The Museum of Hoaxes
hoax archive hoax archive hoax archive hoax archive hoax archive
   
The Hoax Museum Blog
Category: Psychology
The Difficulty of Debunking — The Washington Post has a depressing article about the difficulty of myth-busting. Experiments by Norbert Schwarz at the University of Michigan reveal that a few days after telling people a rumor is false, many of those people will have misremembered what they were told and think the rumor is true. The crux of the problem is that: Denials inherently require repeating the bad information, which may be one reason they can paradoxically reinforce it. Other psychologists have found that…
Posted: Wed Sep 05, 2007.   Comments (8)

The Comforting Machine — This has nothing to do with hoaxes, but I thought it was interesting, so I'm posting about it anyway. Also, it reminded me of the Compliment Machine, which I posted about just a few days ago. I received an email from Jennifer Baumeister, who tells me that she's an artist from Berlin working on a project called Comfort XxL, the comforting machine. Here's a description of it: The comforting machine is an art project by the German artist Jennifer Baumeister. She asks people from…
Posted: Thu Aug 02, 2007.   Comments (5)

The Compliment Machine — No form of deception is more ubiquitous in modern life than the cheery platitudes we constantly exchange: "How are you?" "Fine!" or "Have a nice day." Washington DC based artist Tom Greaves has created a work of art designed to hold a mirror up to this culture of shallow, saccharine pleasantries. It's the compliment machine -- a red-and-white striped box that sits on a street corner and delivers compliments all day. As pedestrians pass by, it continuously shouts out words of…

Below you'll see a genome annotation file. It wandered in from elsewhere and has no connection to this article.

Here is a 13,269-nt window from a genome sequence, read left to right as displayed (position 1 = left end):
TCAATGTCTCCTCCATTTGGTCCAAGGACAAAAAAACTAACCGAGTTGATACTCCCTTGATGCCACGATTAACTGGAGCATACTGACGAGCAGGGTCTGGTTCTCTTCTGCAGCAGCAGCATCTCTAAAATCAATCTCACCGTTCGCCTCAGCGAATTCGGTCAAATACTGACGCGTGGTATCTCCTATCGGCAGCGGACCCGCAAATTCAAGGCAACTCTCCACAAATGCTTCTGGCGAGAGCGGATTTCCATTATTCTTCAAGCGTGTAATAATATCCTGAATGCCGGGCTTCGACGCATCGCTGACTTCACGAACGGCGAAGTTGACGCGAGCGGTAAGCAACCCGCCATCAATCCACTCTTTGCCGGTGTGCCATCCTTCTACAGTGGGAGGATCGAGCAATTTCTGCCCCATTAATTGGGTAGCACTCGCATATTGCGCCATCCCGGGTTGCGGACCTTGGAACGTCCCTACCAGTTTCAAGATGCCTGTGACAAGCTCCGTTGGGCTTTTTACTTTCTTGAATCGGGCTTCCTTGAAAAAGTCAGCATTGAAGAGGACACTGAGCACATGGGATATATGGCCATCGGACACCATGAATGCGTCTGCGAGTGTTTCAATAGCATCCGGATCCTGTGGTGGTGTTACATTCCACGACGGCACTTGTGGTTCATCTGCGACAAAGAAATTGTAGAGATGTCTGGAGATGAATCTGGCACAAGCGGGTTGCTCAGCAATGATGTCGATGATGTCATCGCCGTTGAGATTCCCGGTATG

Posted: Fri Jul 27, 2007.   Comments (13)

Phantom Vibration Syndrome — Many cellphone users are reporting that they often feel their cellphone vibrating, when it's not vibrating at all. The phenomenon is being called Phantom Vibration Syndrome (an allusion, I assume, to Phantom Limb Syndrome, in which amputees feel sensations in their missing limbs). Psychologists attribute these phantom vibrations to cellphone users' brains becoming over-alert to the sensation of vibration, and therefore experiencing false alarms: Alejandro Lleras, a sensation and…
Posted: Thu Jun 14, 2007.   Comments (16)


Faces in Trees — I was inspired by the news story about the mayor's face in a tree to search out other examples of faces in trees. I knew that stories about faces in trees pop up regularly in the news, but to my knowledge no one had ever collected these stories together in one place. So it seemed like an appropriate thing to waste a couple of hours doing. I posted the results in the hoaxipedia. It's more faces in trees than you can shake a stick at.